• Studies somehow making it through the pipeline to reach rads without a single word of clinical history: Forget about doing a decent diagnostic job for the patient and/or referrer, the coders/billers aren’t going to allow those reports to go through.

It’s not surprising that so many of these things go uncorrected. The way things usually are, each little segment of an organization is in charge of its own issues. They’ve all got limited resources and are often overtaxed with other things that, rightly or wrongly, have been given greater priority. Their only consequence for letting this stuff slide is having to deal with more of the same complaints (nagging, perhaps, to their ears)…but eventually the complainers will give up and go away.

The problem with this approach is that customers, and even other members of the team, rapidly get the impression that the organization is sloppy, uncaring, frustrating to deal with, and/or incompetent. And, if it’s incompetent with the little things, can one really have faith that it will be any better with the big issues? Is this a good organization to do business with or work for? Maybe the competition on the other side of town has their act a little more together…

My solution of an appointed Troubleshooter gives these assorted hiccups another path to resolution, one that doesn’t rely on multiple separate sections of the organization policing themselves. Sort of like an internal Grand Inquisitor, the Troubleshooter is known as the person (or team) you go to if you’ve got an issue that just isn’t being resolved. Having taken on a case, the Troubleshooter has authority to demand answers from pretty much anybody, in the name of optimization.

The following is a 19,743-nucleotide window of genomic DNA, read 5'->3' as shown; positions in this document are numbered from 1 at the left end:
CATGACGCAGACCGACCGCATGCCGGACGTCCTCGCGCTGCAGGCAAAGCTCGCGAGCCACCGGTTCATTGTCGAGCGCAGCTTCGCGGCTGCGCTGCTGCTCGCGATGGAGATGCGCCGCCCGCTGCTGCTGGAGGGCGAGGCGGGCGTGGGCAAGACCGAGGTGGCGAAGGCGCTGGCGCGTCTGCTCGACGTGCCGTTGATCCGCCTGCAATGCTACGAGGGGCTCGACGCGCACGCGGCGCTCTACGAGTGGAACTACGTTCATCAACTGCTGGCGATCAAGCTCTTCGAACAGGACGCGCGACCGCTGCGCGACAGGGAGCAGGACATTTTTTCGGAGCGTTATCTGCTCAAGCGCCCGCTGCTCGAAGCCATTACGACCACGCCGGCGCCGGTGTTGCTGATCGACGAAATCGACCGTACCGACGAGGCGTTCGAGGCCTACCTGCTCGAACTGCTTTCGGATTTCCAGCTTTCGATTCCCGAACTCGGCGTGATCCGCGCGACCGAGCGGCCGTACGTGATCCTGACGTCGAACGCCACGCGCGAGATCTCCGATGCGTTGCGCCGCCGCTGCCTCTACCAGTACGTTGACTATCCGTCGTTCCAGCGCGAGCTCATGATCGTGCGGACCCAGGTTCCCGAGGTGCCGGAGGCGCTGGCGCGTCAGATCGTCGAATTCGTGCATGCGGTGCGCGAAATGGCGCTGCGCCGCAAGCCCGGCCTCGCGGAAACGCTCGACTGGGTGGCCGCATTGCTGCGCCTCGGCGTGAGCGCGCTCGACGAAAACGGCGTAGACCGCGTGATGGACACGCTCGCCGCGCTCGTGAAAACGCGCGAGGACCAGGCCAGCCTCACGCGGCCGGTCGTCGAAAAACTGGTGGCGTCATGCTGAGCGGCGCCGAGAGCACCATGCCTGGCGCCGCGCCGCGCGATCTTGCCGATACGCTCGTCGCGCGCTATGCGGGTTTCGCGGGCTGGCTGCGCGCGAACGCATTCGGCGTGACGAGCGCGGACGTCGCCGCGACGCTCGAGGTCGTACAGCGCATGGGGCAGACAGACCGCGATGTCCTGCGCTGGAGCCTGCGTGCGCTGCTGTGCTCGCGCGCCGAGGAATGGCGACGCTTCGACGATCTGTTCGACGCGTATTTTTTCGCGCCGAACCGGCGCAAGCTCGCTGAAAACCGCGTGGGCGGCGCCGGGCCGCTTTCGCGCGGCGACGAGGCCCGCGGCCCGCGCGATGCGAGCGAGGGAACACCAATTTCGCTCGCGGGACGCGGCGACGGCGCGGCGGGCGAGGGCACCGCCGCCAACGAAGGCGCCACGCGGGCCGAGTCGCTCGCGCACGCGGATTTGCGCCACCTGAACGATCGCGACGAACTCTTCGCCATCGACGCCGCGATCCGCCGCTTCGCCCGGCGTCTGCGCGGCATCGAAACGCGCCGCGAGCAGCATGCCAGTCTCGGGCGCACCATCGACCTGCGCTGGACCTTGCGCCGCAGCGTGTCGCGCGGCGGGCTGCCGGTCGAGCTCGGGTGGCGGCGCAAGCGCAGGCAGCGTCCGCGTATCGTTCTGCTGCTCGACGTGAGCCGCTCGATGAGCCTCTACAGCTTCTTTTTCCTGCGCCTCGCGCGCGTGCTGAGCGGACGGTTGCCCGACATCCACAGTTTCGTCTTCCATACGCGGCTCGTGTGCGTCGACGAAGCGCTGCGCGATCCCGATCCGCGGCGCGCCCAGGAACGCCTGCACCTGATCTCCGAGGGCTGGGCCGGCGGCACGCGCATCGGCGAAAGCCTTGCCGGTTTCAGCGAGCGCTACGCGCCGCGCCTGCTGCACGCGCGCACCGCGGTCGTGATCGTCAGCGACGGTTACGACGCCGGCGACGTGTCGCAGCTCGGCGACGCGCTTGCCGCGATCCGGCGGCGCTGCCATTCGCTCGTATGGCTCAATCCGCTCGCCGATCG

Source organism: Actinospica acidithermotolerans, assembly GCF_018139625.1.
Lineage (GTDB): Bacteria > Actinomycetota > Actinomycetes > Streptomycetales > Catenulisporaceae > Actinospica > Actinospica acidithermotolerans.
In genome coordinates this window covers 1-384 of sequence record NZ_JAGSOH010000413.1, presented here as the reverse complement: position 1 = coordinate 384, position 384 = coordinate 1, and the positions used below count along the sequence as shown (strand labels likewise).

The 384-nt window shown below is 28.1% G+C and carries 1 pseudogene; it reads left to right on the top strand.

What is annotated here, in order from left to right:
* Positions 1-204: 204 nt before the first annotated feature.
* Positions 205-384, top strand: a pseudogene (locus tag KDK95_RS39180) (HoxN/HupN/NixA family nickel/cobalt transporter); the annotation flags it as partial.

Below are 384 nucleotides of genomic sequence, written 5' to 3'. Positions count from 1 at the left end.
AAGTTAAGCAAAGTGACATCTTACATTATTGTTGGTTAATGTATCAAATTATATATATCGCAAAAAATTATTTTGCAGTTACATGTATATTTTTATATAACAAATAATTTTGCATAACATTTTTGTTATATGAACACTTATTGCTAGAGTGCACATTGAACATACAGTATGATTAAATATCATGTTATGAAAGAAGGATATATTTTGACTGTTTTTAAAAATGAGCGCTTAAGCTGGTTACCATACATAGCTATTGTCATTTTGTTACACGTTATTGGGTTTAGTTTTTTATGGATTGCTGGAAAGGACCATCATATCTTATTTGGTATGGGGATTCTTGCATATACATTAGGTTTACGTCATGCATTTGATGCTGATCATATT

The Troubleshooter collects relevant information from everyone involved: The complainant, whoever the complainant is having issues with, other parties as needed. “We’re working on it” or “We’ll try to do better” are not magical, don’t-bother-us-anymore responses; the Troubleshooter has authority to require a detailed explanation as to how/why the problem hasn’t been solved already. In writing, if necessary.

Having gotten all of the details, the Troubleshooter can, then, analyze the situation and determine:

  • Whether there is, indeed, a problem that needs solving. If not, the complainant gets an explanation and options for dealing with the situation. After all, there’s a chance that he perceived a problem where there really wasn’t one, or that it would be more efficient for him to modify his approach than to require others to change what works for everyone else.
  • The simplest, most effective means of solving whatever problems are confirmed to be present. Maybe another option or two to offer to Leadership, so they have a choice.

The Troubleshooter then conducts a follow-up or two with the relevant parties to see how the solution panned out, and determine whether further action is needed/warranted.

A beneficial side-effect: Folks in various segments of the organization would probably rather conduct their own affairs than have someone like the Troubleshooter, however capable they might be, getting involved. Anointing and empowering a Troubleshooter might just inspire them to self-police a little more effectively.

Follow Editorial Board member Eric Postal, M.D., on Twitter, @EricPostal_MD.